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Immigration inspector praises Syrian refugee resettlement programme
Credit: DfID on Flickr

Immigration inspector praises Syrian refugee resettlement programme

Independent reviews of public institutions are critical by design, which is why almost every report ever published by the Independent Chief Inspector of Borders and Immigration is damning of the Home Office to a greater or lesser extent. Today’s review of the government programme for resettling Syrian refugees is a notable and welcome exception.

The chief inspector, David Bolt, found that the scheme is “essentially effective” and that “there is every reason to believe” that the target of 20,000 refugees to be brought to the UK by May 2020 will be met. He does, at the risk of “nit-picking”, have some thoughts on how the scheme could be improved, particularly in terms of ensuring that refugees are properly integrated once they arrive.

An Inspection of the Vulnerable Persons Resettlement Scheme looks at progress toward the 20,000 target announced by David Cameron in 2015, how Syrians are selected for the programme and the subsequent integration efforts. As is customary for such reports, the focus is on “efficiency and effectiveness”, not rights and wrongs (this is not the place for arguments about whether the UK should be doing more to help, for instance).

The scheme involves refugees from the fighting in Syria who are still in the Middle East being referred for resettlement to the UK by the United Nations High Commissioner for Refugees, with travel arranged by the International Organisation for Migration and accommodation in Britain arranged by local councils.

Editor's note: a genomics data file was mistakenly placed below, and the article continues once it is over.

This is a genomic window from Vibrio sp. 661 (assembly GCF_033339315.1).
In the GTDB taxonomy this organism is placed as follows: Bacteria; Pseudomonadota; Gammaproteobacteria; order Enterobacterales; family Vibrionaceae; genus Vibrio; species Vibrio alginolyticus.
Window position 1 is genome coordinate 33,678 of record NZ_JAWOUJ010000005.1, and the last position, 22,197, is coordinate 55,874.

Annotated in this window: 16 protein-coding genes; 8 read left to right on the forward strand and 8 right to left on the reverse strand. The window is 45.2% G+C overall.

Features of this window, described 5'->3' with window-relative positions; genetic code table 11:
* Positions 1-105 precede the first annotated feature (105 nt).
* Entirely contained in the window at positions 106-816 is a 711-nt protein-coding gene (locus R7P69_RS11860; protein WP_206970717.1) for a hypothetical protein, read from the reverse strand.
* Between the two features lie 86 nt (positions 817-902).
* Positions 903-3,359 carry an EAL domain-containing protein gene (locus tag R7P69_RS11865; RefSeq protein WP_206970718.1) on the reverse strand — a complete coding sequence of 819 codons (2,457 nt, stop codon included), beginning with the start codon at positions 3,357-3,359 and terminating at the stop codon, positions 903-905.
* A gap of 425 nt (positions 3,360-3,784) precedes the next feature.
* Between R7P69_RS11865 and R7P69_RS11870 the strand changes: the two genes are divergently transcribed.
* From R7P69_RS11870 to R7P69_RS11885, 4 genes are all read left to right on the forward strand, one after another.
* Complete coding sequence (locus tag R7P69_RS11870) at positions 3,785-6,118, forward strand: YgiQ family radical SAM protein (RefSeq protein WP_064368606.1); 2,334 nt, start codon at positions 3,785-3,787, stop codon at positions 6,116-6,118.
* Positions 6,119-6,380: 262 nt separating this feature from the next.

The review notes that half the target of 20,000 refugees had arrived by the end of last year — disproving doubts expressed by the Home Affairs committee of MPs in 2016 — with the “most vulnerable” successfully prioritised by UNHCR. Over 40% of the families resettled included one or more “survivors of violence or torture”.

Part of the uncharacteristic efficiency on show may have to do with the fact that officials were geared up to help people rather than refuse them. Despite the perennial issue of high staff turnover, the report notes that

managers and staff were highly motivated. Staff told inspectors that there was a sense that they were making a real difference to refugees’ lives, and “the culture” felt different to other parts of the Home Office they had worked in.

Interestingly, the government’s much-criticised benefit cap worked to inhibit the laudable work of the resettlement programme. A dozen councils reported that “the Benefits Cap was acting as a disincentive to them offering larger properties for resettled refugees, as families of 5 and 6 found it impossible to manage on the capped income”. The Department for Work and Pensions refused Home Office requests for exemptions in specific cases on the ground that “it did not want to be seen to be prioritising refugees over other vulnerable individuals”. In the 33 rejected referrals examined by inspectors, 20 were turned away on the basis of family size.

The report contains a number of specific criticisms, including the “ponderous” way in which pregnant women were dealt with. Inspectors found that “all pregnant cases were paused until after the child was born, even where there was no indication of any risk and the woman was within ‘fit to fly’ timescales”. The report also found fault with the integration plan:

Given that refugees were waiting on average 35 weeks from acceptance on the Scheme to resettlement, a 2-day cultural orientation workshop delivered 2 weeks prior to departure appeared to be a case of “too little, too late”, especially as refugees were arriving in the UK with little or no English.

Overall, though, Mr Bolt writes that everyone involved “deserves enormous credit for what they have managed to achieve to date”. He made seven recommendations for improvements, all of which the Home Office has either accepted or “partially accepted”.


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